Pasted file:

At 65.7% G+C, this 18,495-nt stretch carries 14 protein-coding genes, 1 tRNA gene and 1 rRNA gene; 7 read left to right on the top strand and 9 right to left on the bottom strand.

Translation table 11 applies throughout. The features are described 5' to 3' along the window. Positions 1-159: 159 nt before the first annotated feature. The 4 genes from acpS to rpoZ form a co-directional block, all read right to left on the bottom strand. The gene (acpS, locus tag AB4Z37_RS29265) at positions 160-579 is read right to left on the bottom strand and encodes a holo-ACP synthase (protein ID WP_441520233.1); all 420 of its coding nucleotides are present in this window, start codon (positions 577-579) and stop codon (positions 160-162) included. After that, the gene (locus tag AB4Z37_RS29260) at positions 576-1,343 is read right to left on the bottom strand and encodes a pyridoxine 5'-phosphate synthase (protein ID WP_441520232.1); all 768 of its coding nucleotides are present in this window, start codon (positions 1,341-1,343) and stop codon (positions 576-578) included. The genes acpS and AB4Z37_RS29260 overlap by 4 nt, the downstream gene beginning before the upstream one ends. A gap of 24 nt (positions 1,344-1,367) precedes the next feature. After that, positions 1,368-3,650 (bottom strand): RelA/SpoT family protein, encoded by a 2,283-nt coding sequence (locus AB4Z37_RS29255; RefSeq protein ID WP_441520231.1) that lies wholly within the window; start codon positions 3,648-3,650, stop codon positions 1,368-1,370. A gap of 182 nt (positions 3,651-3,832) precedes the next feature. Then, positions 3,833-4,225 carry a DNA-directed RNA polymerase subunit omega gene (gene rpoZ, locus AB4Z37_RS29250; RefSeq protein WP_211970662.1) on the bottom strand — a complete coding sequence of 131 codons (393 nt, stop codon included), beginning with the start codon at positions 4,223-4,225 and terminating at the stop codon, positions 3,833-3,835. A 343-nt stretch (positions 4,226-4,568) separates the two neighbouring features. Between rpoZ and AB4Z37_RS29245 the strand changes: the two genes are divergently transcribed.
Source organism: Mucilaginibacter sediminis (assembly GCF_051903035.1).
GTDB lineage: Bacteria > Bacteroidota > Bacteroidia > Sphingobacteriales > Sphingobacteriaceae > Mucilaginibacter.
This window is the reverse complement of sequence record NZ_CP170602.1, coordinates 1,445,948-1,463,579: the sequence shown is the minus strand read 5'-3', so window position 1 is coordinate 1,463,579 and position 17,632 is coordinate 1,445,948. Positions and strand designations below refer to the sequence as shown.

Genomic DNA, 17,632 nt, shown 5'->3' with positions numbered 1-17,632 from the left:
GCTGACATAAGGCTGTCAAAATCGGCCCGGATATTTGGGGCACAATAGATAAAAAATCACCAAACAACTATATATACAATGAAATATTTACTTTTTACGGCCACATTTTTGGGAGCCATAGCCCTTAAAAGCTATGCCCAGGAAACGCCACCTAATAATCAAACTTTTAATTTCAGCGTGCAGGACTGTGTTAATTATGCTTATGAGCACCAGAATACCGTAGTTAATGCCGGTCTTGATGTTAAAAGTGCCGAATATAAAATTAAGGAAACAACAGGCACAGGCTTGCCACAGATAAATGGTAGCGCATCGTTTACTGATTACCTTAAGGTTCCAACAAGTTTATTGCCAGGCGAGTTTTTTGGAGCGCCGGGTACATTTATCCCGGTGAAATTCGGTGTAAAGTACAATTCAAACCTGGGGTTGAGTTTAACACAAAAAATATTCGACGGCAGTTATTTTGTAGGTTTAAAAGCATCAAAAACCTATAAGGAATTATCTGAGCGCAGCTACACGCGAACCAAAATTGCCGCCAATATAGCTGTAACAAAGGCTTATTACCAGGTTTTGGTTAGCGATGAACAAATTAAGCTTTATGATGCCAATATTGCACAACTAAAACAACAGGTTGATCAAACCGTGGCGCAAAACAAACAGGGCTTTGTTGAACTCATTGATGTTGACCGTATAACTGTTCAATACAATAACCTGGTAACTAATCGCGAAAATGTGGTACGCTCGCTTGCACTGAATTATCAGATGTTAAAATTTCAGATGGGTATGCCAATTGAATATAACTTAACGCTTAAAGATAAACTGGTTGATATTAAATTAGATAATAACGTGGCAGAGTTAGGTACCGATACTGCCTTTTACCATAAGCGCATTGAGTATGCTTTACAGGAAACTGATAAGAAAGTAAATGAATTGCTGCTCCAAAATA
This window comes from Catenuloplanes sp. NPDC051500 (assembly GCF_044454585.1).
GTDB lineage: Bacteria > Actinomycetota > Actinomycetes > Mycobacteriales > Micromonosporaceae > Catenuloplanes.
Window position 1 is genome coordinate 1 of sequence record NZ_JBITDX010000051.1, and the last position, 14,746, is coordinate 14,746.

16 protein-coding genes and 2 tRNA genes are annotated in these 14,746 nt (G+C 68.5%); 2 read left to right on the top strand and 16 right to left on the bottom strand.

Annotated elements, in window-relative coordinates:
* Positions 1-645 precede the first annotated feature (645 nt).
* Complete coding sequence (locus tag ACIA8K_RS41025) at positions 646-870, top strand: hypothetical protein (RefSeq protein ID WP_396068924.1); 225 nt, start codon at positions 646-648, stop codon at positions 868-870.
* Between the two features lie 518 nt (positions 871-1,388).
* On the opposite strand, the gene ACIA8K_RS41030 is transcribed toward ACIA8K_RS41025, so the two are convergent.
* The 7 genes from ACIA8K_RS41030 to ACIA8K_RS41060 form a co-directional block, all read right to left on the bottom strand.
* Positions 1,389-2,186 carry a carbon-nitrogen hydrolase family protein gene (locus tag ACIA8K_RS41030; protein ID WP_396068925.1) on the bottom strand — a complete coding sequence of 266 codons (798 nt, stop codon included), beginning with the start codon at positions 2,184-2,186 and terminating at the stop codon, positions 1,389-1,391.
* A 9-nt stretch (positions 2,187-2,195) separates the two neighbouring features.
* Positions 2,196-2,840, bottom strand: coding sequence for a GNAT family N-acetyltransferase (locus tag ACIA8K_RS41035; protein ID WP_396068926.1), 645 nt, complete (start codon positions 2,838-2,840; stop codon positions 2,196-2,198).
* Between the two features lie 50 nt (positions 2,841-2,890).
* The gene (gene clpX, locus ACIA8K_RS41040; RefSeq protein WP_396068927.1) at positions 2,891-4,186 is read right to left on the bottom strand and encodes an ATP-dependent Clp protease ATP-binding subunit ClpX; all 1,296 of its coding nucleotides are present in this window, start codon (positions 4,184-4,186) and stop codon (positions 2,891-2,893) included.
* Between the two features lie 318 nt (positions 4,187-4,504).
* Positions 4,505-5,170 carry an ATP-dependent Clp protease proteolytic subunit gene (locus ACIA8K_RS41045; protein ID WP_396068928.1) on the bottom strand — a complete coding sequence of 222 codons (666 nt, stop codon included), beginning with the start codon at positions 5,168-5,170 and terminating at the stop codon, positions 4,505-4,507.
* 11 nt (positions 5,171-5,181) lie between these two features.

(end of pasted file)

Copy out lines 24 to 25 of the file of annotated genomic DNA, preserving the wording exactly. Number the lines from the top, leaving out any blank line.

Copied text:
* Positions 4,505-5,170 carry an ATP-dependent Clp protease proteolytic subunit gene (locus ACIA8K_RS41045; protein ID WP_396068928.1) on the bottom strand — a complete coding sequence of 222 codons (666 nt, stop codon included), beginning with the start codon at positions 5,168-5,170 and terminating at the stop codon, positions 4,505-4,507.
* 11 nt (positions 5,171-5,181) lie between these two features.